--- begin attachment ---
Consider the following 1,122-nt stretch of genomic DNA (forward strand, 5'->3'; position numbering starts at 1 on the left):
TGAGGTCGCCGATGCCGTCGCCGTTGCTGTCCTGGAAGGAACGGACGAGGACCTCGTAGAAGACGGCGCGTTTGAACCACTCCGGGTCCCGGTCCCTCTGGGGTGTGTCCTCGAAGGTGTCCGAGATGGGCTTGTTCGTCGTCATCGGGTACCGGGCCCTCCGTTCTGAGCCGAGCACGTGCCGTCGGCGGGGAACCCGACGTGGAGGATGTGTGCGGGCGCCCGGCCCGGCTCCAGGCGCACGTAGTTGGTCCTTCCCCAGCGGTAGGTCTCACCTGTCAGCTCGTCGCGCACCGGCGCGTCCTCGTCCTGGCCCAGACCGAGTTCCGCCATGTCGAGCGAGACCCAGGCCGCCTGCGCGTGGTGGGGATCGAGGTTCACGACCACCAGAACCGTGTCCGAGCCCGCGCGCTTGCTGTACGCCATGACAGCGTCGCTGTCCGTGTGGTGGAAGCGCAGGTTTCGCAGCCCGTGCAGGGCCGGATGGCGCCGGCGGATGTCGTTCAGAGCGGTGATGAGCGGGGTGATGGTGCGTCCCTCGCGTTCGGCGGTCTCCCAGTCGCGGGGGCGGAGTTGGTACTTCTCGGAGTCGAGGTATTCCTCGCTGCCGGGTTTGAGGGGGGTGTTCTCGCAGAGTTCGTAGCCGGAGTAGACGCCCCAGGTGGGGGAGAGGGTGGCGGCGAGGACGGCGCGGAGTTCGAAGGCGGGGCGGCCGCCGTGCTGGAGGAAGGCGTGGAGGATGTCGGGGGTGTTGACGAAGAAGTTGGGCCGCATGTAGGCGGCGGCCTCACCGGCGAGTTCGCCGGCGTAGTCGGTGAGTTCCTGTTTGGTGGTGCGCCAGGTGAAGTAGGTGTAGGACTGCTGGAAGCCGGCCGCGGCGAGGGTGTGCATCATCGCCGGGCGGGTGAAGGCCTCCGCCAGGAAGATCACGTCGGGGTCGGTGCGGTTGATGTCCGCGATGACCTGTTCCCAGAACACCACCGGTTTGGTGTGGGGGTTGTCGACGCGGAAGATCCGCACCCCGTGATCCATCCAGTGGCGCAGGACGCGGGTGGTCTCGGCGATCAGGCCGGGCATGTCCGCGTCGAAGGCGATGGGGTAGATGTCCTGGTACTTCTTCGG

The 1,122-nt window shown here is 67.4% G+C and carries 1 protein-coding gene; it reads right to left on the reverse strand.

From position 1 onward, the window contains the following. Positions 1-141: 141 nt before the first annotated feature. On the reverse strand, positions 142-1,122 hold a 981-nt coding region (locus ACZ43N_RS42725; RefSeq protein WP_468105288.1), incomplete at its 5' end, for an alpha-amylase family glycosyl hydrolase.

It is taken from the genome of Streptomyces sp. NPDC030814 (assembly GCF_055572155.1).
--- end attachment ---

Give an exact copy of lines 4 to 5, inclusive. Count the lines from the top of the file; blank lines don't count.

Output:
From position 1 onward, the window contains the following. Positions 1-141: 141 nt before the first annotated feature. On the reverse strand, positions 142-1,122 hold a 981-nt coding region (locus ACZ43N_RS42725; RefSeq protein WP_468105288.1), incomplete at its 5' end, for an alpha-amylase family glycosyl hydrolase.

It is taken from the genome of Streptomyces sp. NPDC030814 (assembly GCF_055572155.1).